Grammy-award-winning saxophone legend Branford Marsalis has always been about inclusion, opening those doors to everybody — not just the physics- and harmonics-minded jazz brainiacs out there unduly focused on chops and technical precision.
After meeting another Grammy-award-winning artist, jazz singer Kurt Elling, at a Thelonious Monk Institute competition two years ago, a seed germinated in Marsalis's mind to do a real jazz vocal album that included beautiful, accessible, but impressive melodies and ornate orchestration.
"My philosophy of jazz is that it should be about strong melodies and a great beat, and every song here has a melody that you can hold in your mind, that you can sing," Marsalis elaborated in a DL Media release for an upcoming recording with guest vocalist Elling. "This is not jazz as a personal think tank, where people are only concerned with impressing everyone already inside of the tank with deconstruction and reharmonization. This is the kind of music that should expand our base to include people who would like jazz if it were friendlier. From the minute Kurt started performing with us, it was all good."
The combination of Marsalis and his Quartet's ability to inhabit almost any style of music with Elling's intuitive grasp of the emotional soul of any song situation worked in everybody favor's on the upcoming, June 10, 2016 album, Upward Spiral (Marsalis Music/OKeh Records at Sony Music Masterworks). It's the first recording between Marsalis and Elling, and judging by all the fun they had selecting the right covers and the right arrangements, probably not the last.
Elling's reputation for working well with others came in mighty handy. The mighty Marsalis Quartet with pianist Joey Calderazzo, bassist Eric Revis, and drummer Justin Faulkner is no house band. They're very educated, very opinionated, very intimidating professionals who often disagree about a lot musically. But they were on the same page about Marsalis's choice of Elling as the right vocalist for the job.
Once everyone was on board, it was time to go for it, with one week of performance rehearsals and recording in New Orleans to get the whole thing right. (Check out Marc PoKempner's firsthand account in Howard Mandel's Dec. 15, 2015 Arts Journal report, as the Marsalis Quartet and Elling performed a rip-roaring, four-night gig at New Orleans' Snug Harbor.)
A lot of time was admittedly spent on picking the right songs first. After a lot of give and take — Bobby Vinton's "Blue Velvet" in ghostly style, "I'm A Fool To Want You" as a vocal/tenor duet — the whole crew came up with unusual treatments that deepened the groove, maybe tempting the average listener to think twice about dismissing jazz as purely a cerebral experience.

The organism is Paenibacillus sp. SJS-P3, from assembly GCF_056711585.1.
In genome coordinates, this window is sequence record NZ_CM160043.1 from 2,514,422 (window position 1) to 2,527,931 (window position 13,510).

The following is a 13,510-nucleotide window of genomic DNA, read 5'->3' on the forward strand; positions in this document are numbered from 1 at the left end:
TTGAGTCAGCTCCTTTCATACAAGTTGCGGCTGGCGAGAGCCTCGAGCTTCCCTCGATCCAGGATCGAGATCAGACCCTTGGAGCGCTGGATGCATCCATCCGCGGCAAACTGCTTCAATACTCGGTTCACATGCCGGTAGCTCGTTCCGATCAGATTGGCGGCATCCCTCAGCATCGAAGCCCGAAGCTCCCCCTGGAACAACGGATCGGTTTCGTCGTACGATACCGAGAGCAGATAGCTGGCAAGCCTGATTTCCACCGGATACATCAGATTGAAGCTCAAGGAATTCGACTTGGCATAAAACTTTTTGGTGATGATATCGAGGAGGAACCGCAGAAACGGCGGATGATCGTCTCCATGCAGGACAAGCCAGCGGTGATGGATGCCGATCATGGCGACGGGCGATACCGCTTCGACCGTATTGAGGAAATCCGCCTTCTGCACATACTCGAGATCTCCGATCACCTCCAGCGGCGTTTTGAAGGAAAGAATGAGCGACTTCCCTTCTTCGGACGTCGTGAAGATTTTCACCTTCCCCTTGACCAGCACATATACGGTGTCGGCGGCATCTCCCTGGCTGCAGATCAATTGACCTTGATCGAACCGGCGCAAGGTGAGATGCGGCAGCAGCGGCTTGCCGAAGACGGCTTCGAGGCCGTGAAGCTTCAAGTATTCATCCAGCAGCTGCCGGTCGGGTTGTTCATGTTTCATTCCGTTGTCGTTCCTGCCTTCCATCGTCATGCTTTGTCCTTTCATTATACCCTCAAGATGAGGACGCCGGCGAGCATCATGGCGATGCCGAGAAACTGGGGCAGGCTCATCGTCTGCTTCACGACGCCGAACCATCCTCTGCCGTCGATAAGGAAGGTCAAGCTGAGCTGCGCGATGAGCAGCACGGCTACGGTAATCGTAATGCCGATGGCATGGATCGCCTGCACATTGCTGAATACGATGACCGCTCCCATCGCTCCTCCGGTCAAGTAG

"I usually reject the word ‘collaboration,' because it implies a third thing from that which each collaborator does well. I don't need a collaborator to do what I normally do, and Kurt doesn't, either," Marsalis explained. "But this time, none of us were going to do what we normally do. The goal here, even though he sings lyrics, was to highlight Kurt's voice as an instrument."
The quartet and the vocalist contributed a ton of ideas into the project, all geared toward a songbook that nobody's quite heard before. "For example, I had been listening to the Oscar Brown song, ‘Long As You're Living,' for two years before the date," Marsalis described. "The first time I heard Sting's ‘Practical Arrangement,' I called him and asked for a lead sheet, because I wanted to play that song with the quartet even before the idea of recording with Kurt came up. I also chose ‘Só Tinha de Ser Com Você,' a Jobim song that has not been done to death. I told everyone to study Elis Regina's version, because I wanted us to sound authentic rather than generic. Doing ‘Blue Gardenia' was my idea, while Eric originally suggested Chris Whitley's ‘From One Island' when we were talking about more recent songs."
Elling's song ideas included pianist Fred Hersch's "West Virginia Rose," "Doxy," made memorable by tenor saxophonist Sonny Rollins, and the quirky Calvin Forbes poem, "Momma Said," that the quartet totally jammed on without any preamble once in the studio.
As for singing in a formidable, hardcore jazz instrumental band like Marsalis's, Elling was down. "I love singing with a hard-hitting band," Elling affirmed. "I didn't want Branford's band to feel that it had to hold back because a singer was there. To be welcomed into the quartet's circle, which is all about new challenges and hard blowing, was very important to me. When I asked Branford what to bring about a week before the date, he said ‘Don't worry, you've got the thing.' So I brought ‘the thing.'"
Elling also found working with Marsalis and his quartet to be a luxury. Since these guys know their stuff inside and out, the sky's the limit. "My thing is always about tailoring what I do to the vision and personality of the band, and Branford's quartet is a real working band, which is both an incredible luxury and incredibly important for the music. They provided everything on a silver platter," Elling said.
In return, the instrumentalists in Marsalis's Quartet brought their "A" game without holding back, either — save for toning down the extravagant solos. "No one in the band had to make adjustments, because good musicians can play many styles of music," Marsalis asserted. "We're fully engaged with one another when we're playing, so it was easy to engage with Kurt. The only adjustment was not to play long solos, but if making the music sound good means playing less, you play less."
No matter what the cover, chances are any recording between Branford Marsalis and Kurt Elling is bound to please both jazz fans and everyone else.